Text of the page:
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School system isn’t at fault

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School system isn’t at fault

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Tax increases are always unwelcomed news, and that is something we all understand.

Nobody wants to pay more to entities when they have already given so much away. However, it sometimes isn’t the fault of the governmental bodies asking for the request either.

Enter the Putnam County School Board. On Tuesday, the board approved a 2 mill increase to help continue running a strong school system for the county.

However, superintendent Eric Arena said that even with the millage increase, the system would still have to make cuts and tighten its belt.

Why was the increase needed? Well, after the tragedies that occurred on many campuses last year, the board of education decided it would be a good idea to have money set aside for long-term security improvements. We certainly can’t blame them on that.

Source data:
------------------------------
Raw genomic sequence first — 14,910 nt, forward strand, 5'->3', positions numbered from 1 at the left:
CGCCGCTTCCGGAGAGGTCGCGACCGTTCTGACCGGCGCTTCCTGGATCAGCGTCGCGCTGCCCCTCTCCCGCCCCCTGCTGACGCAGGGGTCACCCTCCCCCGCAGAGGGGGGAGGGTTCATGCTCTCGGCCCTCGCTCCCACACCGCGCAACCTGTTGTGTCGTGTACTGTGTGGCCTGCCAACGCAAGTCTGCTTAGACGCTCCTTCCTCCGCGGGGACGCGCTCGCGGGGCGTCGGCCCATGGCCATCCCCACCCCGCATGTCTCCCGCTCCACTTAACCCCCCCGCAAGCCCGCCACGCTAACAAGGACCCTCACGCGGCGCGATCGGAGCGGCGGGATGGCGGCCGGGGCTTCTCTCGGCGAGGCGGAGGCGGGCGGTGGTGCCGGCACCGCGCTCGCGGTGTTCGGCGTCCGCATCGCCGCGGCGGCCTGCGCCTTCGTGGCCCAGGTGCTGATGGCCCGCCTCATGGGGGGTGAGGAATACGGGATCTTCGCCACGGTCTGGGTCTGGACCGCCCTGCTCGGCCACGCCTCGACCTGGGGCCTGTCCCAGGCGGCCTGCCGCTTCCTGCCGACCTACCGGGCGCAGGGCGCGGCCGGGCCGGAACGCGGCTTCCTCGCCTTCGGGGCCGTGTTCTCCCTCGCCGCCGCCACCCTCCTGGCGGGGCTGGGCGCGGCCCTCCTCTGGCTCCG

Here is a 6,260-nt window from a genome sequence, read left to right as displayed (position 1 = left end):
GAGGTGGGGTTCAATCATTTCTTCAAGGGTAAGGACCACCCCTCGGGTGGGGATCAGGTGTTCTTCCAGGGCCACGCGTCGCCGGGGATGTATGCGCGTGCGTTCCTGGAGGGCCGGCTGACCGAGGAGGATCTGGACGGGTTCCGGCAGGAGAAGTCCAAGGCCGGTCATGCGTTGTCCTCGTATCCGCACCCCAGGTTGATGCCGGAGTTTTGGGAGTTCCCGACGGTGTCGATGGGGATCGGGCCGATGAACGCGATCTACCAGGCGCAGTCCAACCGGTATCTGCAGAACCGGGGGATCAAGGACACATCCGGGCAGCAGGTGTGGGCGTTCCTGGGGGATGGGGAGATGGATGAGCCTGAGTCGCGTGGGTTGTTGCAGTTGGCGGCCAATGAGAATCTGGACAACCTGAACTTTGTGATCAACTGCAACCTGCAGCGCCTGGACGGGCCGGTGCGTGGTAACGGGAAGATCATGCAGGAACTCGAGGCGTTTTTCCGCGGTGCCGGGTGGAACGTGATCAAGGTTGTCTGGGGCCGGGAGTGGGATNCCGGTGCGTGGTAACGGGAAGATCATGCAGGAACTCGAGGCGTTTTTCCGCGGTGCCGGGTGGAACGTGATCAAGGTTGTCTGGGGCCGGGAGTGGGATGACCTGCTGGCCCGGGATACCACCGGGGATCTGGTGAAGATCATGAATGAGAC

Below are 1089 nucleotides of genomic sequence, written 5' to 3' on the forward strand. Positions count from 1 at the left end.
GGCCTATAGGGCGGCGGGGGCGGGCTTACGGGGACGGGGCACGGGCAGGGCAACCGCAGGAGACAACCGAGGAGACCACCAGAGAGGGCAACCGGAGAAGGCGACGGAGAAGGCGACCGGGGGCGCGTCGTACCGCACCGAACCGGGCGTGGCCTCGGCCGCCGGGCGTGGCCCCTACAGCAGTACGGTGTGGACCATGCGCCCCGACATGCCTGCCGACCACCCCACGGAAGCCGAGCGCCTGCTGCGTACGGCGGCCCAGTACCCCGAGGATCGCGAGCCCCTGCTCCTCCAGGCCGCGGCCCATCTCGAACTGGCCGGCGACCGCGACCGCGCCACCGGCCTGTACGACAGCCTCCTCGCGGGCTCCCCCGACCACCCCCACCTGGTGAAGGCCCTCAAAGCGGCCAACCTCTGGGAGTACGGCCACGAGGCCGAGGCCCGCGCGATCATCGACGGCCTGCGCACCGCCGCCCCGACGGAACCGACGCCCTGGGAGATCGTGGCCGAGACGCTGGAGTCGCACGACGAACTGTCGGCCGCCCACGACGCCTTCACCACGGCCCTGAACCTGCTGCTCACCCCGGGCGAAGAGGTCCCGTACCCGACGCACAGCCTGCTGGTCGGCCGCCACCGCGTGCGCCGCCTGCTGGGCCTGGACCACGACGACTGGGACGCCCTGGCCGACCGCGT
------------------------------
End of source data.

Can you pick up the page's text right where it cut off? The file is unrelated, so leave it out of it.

The bulk of the additional requirements, however, came from the State of Georgia and not the local school board.

Teachers need to be paid more and their retirements need to be secure, no one is arguing with that. However, the state when making those decisions should have been prepared to financially provide for school systems to do so.

In the 1980s, the State of Georgia covered 80 percent of funding for each school system while the systems were expected to handle 20 percent. In Putnam County it has not been the case in at least 10 years.

The state changes the requirements, the state doesn’t provide the adequate funding, and the Board of Education has to raise the taxes and take the brunt of the blame. Putnam County isn’t the only one who faces those challenges. It is certainly a problem through Southern Georgia, Central Georgia and Eastern Georgia at the very least.

We know teachers matter and that without good schools and hospitals, economic development for this area is at risk. The Board of Education had to make a hard decision.

We just know there are other factors at play, and unfortunately for the school system, they have to be the face of a problem created by the state.